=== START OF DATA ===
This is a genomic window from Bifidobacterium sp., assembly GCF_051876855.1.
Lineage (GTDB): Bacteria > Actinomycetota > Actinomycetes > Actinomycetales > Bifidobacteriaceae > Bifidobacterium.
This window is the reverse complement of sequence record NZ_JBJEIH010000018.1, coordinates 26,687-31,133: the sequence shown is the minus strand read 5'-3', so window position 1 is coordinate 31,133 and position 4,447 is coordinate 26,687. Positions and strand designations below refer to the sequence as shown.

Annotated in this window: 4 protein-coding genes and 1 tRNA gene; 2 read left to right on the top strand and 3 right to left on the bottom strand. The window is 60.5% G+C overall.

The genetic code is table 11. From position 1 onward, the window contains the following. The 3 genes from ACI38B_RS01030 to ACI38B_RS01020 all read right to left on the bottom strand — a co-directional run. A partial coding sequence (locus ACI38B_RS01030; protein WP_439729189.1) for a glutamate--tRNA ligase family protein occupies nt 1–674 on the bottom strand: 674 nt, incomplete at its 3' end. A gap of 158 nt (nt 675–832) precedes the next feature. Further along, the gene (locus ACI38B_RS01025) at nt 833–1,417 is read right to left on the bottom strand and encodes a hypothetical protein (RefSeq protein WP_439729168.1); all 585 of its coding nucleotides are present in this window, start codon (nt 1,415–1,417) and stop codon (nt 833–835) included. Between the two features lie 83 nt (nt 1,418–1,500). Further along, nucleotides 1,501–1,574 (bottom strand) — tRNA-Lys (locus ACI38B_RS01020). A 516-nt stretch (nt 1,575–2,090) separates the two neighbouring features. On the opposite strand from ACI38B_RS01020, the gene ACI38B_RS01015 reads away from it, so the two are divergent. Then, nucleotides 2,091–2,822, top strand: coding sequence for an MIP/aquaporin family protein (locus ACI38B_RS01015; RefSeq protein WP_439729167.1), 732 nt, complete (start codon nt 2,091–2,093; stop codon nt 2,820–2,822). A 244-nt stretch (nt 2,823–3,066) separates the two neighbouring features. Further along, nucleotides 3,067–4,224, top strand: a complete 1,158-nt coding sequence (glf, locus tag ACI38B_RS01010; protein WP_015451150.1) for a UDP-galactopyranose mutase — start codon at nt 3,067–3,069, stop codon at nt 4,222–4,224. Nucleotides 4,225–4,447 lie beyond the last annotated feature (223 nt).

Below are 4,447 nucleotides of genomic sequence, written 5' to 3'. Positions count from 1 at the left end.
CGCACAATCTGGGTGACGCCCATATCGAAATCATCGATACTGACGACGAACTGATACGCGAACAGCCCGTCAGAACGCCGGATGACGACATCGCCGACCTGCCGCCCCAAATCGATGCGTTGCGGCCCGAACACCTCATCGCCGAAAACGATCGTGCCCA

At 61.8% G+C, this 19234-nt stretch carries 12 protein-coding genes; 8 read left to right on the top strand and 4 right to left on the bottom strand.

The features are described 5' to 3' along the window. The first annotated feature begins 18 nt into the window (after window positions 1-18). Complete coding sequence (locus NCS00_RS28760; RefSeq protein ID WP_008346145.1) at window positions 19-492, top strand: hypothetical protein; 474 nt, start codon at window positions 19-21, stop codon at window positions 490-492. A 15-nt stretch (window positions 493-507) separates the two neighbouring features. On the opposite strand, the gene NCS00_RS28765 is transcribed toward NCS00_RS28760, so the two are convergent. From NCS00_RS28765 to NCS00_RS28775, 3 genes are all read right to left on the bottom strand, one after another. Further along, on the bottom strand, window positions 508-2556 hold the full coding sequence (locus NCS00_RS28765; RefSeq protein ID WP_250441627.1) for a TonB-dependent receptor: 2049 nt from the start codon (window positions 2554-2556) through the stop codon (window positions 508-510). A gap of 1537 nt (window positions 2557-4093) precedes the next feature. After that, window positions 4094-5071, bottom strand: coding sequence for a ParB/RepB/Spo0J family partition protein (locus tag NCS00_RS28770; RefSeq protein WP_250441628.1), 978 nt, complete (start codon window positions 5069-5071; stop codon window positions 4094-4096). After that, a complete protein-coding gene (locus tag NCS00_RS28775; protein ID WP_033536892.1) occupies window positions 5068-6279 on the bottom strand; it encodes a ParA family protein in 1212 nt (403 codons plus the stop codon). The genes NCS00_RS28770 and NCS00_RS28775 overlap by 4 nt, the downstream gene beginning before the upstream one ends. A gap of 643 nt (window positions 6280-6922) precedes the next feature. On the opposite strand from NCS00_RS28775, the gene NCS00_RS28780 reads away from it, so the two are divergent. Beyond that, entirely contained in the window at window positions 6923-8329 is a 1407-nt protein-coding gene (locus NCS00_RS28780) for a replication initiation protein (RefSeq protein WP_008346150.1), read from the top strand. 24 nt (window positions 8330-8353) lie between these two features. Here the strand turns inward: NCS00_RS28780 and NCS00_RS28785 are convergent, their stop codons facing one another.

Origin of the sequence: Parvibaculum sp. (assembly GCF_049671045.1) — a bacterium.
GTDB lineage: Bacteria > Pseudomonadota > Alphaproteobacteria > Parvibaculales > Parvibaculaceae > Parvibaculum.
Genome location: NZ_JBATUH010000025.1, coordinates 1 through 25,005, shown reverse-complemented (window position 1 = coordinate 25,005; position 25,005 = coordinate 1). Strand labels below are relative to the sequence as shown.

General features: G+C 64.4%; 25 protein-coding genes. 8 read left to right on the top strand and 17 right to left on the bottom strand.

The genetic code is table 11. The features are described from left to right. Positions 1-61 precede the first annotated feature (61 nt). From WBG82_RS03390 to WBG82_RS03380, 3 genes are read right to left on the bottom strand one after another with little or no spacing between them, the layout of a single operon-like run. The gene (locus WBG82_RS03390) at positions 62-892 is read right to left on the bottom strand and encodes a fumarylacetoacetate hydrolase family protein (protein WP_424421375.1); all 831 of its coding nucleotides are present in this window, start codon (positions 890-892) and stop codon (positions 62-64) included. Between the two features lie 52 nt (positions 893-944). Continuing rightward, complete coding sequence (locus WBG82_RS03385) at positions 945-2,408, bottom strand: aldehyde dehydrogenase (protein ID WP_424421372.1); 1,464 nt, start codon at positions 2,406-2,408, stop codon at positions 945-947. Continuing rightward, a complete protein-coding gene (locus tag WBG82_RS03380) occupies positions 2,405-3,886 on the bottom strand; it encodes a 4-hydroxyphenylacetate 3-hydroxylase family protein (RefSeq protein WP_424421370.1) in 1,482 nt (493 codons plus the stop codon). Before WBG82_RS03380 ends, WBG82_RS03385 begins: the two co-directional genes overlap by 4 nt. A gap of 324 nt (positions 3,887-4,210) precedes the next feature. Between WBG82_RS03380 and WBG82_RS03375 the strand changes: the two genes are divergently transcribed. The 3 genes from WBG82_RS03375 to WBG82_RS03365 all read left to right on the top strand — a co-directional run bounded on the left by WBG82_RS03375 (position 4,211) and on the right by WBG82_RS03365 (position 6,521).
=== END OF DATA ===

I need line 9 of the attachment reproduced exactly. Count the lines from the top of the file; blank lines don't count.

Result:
The features are described 5' to 3' along the window. The first annotated feature begins 18 nt into the window (after window positions 1-18). Complete coding sequence (locus NCS00_RS28760; RefSeq protein ID WP_008346145.1) at window positions 19-492, top strand: hypothetical protein; 474 nt, start codon at window positions 19-21, stop codon at window positions 490-492. A 15-nt stretch (window positions 493-507) separates the two neighbouring features. On the opposite strand, the gene NCS00_RS28765 is transcribed toward NCS00_RS28760, so the two are convergent. From NCS00_RS28765 to NCS00_RS28775, 3 genes are all read right to left on the bottom strand, one after another. Further along, on the bottom strand, window positions 508-2556 hold the full coding sequence (locus NCS00_RS28765; RefSeq protein ID WP_250441627.1) for a TonB-dependent receptor: 2049 nt from the start codon (window positions 2554-2556) through the stop codon (window positions 508-510). A gap of 1537 nt (window positions 2557-4093) precedes the next feature. After that, window positions 4094-5071, bottom strand: coding sequence for a ParB/RepB/Spo0J family partition protein (locus tag NCS00_RS28770; RefSeq protein WP_250441628.1), 978 nt, complete (start codon window positions 5069-5071; stop codon window positions 4094-4096). After that, a complete protein-coding gene (locus tag NCS00_RS28775; protein ID WP_033536892.1) occupies window positions 5068-6279 on the bottom strand; it encodes a ParA family protein in 1212 nt (403 codons plus the stop codon). The genes NCS00_RS28770 and NCS00_RS28775 overlap by 4 nt, the downstream gene beginning before the upstream one ends. A gap of 643 nt (window positions 6280-6922) precedes the next feature. On the opposite strand from NCS00_RS28775, the gene NCS00_RS28780 reads away from it, so the two are divergent. Beyond that, entirely contained in the window at window positions 6923-8329 is a 1407-nt protein-coding gene (locus NCS00_RS28780) for a replication initiation protein (RefSeq protein WP_008346150.1), read from the top strand. 24 nt (window positions 8330-8353) lie between these two features. Here the strand turns inward: NCS00_RS28780 and NCS00_RS28785 are convergent, their stop codons facing one another.